[R]ory Stewart MP led twenty members of his forestry and woodlands think-tank on a tour of the northernmost part of his constituency – around Kershope Forest and the parish of Bewcastle – on a mobile visit designed to assess the potential of woodland and forestry to regenerate rural development in north-east Cumbria.
The tour took in stops at Roadhead, White Lyne, and Bewcastle, and involved discussions on farming; commercial woodland creation; commercial forest management and harvesting; and tree health. The visit involved representatives from, among others, the local community; the Forestry Commission; Natural England; the Border Uplands Demonstrator Initiative; commercial operators BSW and Tilhill; and the Lake District National Park. The group ended at the historic Bewcastle Church where they discussed the historical and cultural assets of the area, its unique environment, and the potential for rural regeneration more widely.
Rory said: “This has been an incredibly valuable visit, enabling me to introduce to the think-tank members an extremely special part of Cumbria. Nowadays it is characterised by small owner-occupied farms and commercial forestry interests, but was at the heart of reiving history and contains historical and cultural sites of world heritage note. The potential of this area is almost limitless – in terms of its cultural, recreational, and environmental resources, not to mention the incredible beauty of its unspoilt landscape.”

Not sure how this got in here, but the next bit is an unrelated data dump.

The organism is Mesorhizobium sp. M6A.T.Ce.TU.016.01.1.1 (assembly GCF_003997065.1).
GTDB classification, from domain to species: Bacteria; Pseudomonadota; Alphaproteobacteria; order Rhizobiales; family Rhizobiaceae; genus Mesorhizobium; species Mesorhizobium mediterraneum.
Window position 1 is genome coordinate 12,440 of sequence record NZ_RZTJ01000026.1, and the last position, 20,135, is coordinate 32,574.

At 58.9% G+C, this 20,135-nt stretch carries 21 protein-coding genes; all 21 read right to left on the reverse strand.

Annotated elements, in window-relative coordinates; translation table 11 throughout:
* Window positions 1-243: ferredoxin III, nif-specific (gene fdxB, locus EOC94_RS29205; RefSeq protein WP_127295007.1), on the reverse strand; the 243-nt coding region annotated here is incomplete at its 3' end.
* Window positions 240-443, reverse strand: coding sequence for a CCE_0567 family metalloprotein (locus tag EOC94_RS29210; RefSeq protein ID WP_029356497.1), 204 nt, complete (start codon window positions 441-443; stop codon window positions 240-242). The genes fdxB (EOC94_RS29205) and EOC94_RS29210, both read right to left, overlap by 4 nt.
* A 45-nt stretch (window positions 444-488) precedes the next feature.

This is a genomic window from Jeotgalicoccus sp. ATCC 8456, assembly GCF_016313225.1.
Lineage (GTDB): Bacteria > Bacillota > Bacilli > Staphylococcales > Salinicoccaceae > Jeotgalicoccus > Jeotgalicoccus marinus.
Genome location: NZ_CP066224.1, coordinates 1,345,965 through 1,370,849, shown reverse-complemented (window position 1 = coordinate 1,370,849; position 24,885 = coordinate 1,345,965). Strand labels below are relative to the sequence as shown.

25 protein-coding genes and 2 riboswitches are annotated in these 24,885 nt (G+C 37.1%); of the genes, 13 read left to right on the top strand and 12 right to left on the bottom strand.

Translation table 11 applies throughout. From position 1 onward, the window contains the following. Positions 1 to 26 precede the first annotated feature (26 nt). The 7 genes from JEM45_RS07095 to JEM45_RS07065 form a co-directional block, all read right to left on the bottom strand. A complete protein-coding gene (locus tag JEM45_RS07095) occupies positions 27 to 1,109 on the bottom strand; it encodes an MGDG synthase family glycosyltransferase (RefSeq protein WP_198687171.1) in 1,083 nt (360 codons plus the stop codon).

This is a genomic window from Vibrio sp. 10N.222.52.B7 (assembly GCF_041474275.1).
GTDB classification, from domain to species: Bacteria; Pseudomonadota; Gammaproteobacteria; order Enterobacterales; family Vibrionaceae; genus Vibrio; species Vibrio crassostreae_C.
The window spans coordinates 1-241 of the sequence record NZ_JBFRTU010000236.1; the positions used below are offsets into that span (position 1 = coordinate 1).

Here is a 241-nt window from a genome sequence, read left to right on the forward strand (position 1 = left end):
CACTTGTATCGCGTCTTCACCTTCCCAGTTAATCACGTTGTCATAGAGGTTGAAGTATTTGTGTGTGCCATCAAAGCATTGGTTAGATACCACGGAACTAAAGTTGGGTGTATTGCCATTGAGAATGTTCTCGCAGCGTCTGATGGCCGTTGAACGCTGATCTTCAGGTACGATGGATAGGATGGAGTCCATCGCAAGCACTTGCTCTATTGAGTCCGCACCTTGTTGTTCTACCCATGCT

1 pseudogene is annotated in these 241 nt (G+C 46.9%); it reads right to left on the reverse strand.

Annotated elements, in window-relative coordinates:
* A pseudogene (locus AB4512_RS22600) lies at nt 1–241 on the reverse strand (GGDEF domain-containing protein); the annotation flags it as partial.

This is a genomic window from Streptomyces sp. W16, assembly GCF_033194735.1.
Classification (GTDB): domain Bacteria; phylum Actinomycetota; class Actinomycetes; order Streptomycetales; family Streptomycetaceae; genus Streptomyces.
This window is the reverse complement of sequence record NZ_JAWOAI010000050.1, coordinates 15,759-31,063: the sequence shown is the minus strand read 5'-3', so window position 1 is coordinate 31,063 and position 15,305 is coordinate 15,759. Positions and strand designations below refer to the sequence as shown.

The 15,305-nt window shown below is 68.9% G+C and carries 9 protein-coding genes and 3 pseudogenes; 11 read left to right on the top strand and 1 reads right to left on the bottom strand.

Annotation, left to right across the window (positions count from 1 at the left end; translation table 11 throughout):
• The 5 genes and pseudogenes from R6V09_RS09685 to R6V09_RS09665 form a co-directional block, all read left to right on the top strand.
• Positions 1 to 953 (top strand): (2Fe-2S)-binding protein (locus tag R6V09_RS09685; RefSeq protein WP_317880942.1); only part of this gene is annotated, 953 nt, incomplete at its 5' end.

“I am extremely keen to see the region develop as part of the numerous initiatives currently underway, designed to harness the potential of this Borderlands region. That is why I am so excited about the work I am doing alongside my colleagues across county and country boundaries – such as David Mundell MP and Guy Opperman MP – and which I initiated when a Minister at DEFRA, to really invest in this region. It is exciting to take a place-based approach to the rural economy and environment, and I am pleased that my forestry think-tank has had the opportunity to feed into that process.”
Community representative Steve Pattinson said: “This was a fantastic opportunity to showcase our unique and unspoilt region to many influential people, many of whom had never set foot in, or heard of, Bewcastle. With Rory’s help we introduced them to our rich history, both visible and hidden, and enjoyed a lengthy discussion on upland farming and food production in the area.”
Keith Jones of the Forestry Commission said: “This landscape-scale ‘forgotten lands’ field visit by the Penrith and The Border Forestry Think Tank with community, farming, forestry and ‘Defra Group’ representatives was excellent; that the conversation quickly focused on ‘what can we do together to mutual advantage’ was, and has to be, far better than single sector site-based dialogues.”